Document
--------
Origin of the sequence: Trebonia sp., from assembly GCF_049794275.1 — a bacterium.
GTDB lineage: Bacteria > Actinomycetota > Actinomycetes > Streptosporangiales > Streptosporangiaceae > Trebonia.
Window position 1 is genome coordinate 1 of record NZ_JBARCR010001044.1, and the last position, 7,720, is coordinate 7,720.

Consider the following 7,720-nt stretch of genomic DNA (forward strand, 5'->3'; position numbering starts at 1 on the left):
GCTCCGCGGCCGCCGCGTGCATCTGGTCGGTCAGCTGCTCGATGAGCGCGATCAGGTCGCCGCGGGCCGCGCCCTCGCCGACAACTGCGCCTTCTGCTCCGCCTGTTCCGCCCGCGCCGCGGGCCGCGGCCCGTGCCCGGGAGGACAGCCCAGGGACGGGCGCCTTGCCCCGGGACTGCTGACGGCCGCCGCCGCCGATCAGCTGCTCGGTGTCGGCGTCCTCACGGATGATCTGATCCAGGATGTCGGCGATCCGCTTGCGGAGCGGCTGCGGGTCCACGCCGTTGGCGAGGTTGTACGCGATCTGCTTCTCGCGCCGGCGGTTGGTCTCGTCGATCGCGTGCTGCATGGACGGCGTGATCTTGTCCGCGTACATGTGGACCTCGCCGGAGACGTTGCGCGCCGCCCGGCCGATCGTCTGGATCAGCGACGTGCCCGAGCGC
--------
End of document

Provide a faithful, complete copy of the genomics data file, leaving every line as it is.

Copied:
Origin of the sequence: Trebonia sp., from assembly GCF_049794275.1 — a bacterium.
GTDB lineage: Bacteria > Actinomycetota > Actinomycetes > Streptosporangiales > Streptosporangiaceae > Trebonia.
Window position 1 is genome coordinate 1 of record NZ_JBARCR010001044.1, and the last position, 7,720, is coordinate 7,720.

Consider the following 7,720-nt stretch of genomic DNA (forward strand, 5'->3'; position numbering starts at 1 on the left):
GCTCCGCGGCCGCCGCGTGCATCTGGTCGGTCAGCTGCTCGATGAGCGCGATCAGGTCGCCGCGGGCCGCGCCCTCGCCGACAACTGCGCCTTCTGCTCCGCCTGTTCCGCCCGCGCCGCGGGCCGCGGCCCGTGCCCGGGAGGACAGCCCAGGGACGGGCGCCTTGCCCCGGGACTGCTGACGGCCGCCGCCGCCGATCAGCTGCTCGGTGTCGGCGTCCTCACGGATGATCTGATCCAGGATGTCGGCGATCCGCTTGCGGAGCGGCTGCGGGTCCACGCCGTTGGCGAGGTTGTACGCGATCTGCTTCTCGCGCCGGCGGTTGGTCTCGTCGATCGCGTGCTGCATGGACGGCGTGATCTTGTCCGCGTACATGTGGACCTCGCCGGAGACGTTGCGCGCCGCCCGGCCGATCGTCTGGATCAGCGACGTGCCCGAGCGC